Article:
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As a professor of philosophy at Johns Hopkins University from 1910 to 1938, Lovejoy founded and long presided over that university's History of Ideas Club, where many prominent and budding intellectual and social historians, as well as literary critics, gathered. In 1940 he founded the Journal of the History of Ideas. Lovejoy insisted that the history of ideas should focus on "unit ideas," single concepts (namely simple concepts sharing an abstract name with other concepts that were to be conceptually distinguished). Abstract nouns like 'pragmatism' 'idealism', 'rationalism' and the like were, in Lovejoy's view, constituted by distinct, analytically separate ideas, which the historian of the genealogy of ideas had to thresh out, and show how the basic unit ideas combine and recombine with each other over time. The idea has, according to Simo Knuuttila, exercised a greater attraction on literary critics than on philosophers.
Lovejoy was active in the public arena. He helped found the American Association of University Professors and the Maryland chapter of the American Civil Liberties Union. However, he qualified his belief in civil liberties to exclude what he considered threats to a free system. Thus, at the height of the McCarthy Era (in the February 14, 1952 edition of the Journal of Philosophy) Lovejoy stated that, since it was a "matter of empirical fact" that membership in the Communist Party contributed "to the triumph of a world-wide organization" which was opposed to "freedom of inquiry, of opinion and of teaching," membership in the party constituted grounds for dismissal from academic positions. He also published numerous opinion pieces in the Baltimore press. He died in Baltimore on December 30, 1962.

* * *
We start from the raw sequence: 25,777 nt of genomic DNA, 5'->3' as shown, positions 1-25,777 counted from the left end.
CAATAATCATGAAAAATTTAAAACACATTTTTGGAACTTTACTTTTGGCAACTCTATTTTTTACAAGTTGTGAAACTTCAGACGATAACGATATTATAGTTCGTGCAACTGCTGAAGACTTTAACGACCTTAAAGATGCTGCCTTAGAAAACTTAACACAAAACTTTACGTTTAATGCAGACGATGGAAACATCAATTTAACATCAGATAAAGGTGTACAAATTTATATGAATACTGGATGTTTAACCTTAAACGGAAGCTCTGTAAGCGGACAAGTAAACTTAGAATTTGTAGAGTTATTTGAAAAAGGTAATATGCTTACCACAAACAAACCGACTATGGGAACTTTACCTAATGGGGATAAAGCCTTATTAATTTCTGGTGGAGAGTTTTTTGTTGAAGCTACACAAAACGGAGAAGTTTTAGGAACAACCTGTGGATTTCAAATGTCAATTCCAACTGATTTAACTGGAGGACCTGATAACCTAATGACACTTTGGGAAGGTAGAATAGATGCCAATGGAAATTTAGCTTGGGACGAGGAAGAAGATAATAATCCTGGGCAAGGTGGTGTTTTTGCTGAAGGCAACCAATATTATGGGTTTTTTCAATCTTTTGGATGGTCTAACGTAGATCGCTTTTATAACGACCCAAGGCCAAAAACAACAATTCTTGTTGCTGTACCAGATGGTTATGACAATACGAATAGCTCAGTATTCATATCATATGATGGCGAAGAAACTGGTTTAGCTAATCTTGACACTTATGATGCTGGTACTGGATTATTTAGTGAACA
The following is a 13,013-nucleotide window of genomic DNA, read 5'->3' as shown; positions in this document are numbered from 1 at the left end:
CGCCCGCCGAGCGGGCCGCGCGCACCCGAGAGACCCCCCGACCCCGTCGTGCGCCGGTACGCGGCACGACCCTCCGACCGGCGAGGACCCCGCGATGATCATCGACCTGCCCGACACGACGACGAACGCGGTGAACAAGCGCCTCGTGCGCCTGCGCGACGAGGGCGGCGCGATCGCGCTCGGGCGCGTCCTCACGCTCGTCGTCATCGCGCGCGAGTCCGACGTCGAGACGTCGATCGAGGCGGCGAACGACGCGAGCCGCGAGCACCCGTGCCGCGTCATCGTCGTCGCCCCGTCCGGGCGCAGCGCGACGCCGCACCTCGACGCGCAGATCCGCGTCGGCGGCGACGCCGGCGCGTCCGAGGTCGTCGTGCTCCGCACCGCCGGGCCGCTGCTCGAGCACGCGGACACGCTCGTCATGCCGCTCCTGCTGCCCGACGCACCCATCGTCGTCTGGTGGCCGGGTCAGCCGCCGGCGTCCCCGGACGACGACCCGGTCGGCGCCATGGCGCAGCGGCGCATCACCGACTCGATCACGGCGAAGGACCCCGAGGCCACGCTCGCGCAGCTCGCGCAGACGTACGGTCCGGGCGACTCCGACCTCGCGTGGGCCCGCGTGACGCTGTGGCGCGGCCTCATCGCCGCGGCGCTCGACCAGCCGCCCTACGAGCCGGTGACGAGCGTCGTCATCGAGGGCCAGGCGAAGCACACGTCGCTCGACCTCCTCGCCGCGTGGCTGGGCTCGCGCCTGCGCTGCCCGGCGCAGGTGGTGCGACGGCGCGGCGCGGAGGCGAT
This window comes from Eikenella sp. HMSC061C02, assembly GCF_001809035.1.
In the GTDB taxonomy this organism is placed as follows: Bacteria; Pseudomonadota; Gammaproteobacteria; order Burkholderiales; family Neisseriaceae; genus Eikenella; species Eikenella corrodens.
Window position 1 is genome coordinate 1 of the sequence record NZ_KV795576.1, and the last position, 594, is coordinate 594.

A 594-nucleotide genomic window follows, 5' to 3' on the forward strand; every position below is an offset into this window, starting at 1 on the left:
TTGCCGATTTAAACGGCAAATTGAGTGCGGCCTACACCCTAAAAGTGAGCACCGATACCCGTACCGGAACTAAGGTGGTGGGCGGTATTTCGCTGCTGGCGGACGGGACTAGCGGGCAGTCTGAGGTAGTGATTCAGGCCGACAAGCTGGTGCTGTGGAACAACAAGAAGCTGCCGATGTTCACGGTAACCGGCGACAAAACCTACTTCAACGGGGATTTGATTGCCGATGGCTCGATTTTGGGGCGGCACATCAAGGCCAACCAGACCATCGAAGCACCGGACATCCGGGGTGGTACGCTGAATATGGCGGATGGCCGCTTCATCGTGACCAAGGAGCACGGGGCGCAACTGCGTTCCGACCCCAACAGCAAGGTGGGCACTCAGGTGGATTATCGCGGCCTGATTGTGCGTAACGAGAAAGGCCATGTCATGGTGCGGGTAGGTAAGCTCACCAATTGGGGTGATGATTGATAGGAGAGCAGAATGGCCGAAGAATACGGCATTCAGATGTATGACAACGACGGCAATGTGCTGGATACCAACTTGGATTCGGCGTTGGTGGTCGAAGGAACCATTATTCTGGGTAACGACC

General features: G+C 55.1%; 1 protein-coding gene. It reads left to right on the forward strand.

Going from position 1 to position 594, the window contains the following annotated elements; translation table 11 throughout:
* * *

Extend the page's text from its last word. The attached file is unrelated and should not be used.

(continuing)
In the domain of epistemology, Lovejoy is remembered for an influential critique of the pragmatic movement, especially in the essay "The Thirteen Pragmatisms", written in 1908.
William F. Bynum, looking back at Lovejoy's Great Chain of Being after 40 years, describes it as "a familiar feature of the intellectual landscape", indicating its great influence and "brisk" ongoing sales. Bynum argues that much more research is needed into how the concept of the great chain of being was replaced, but he agrees that Lovejoy was right that the crucial period was the end of the 18th century when "the Enlightenment's chain of being was dismantled".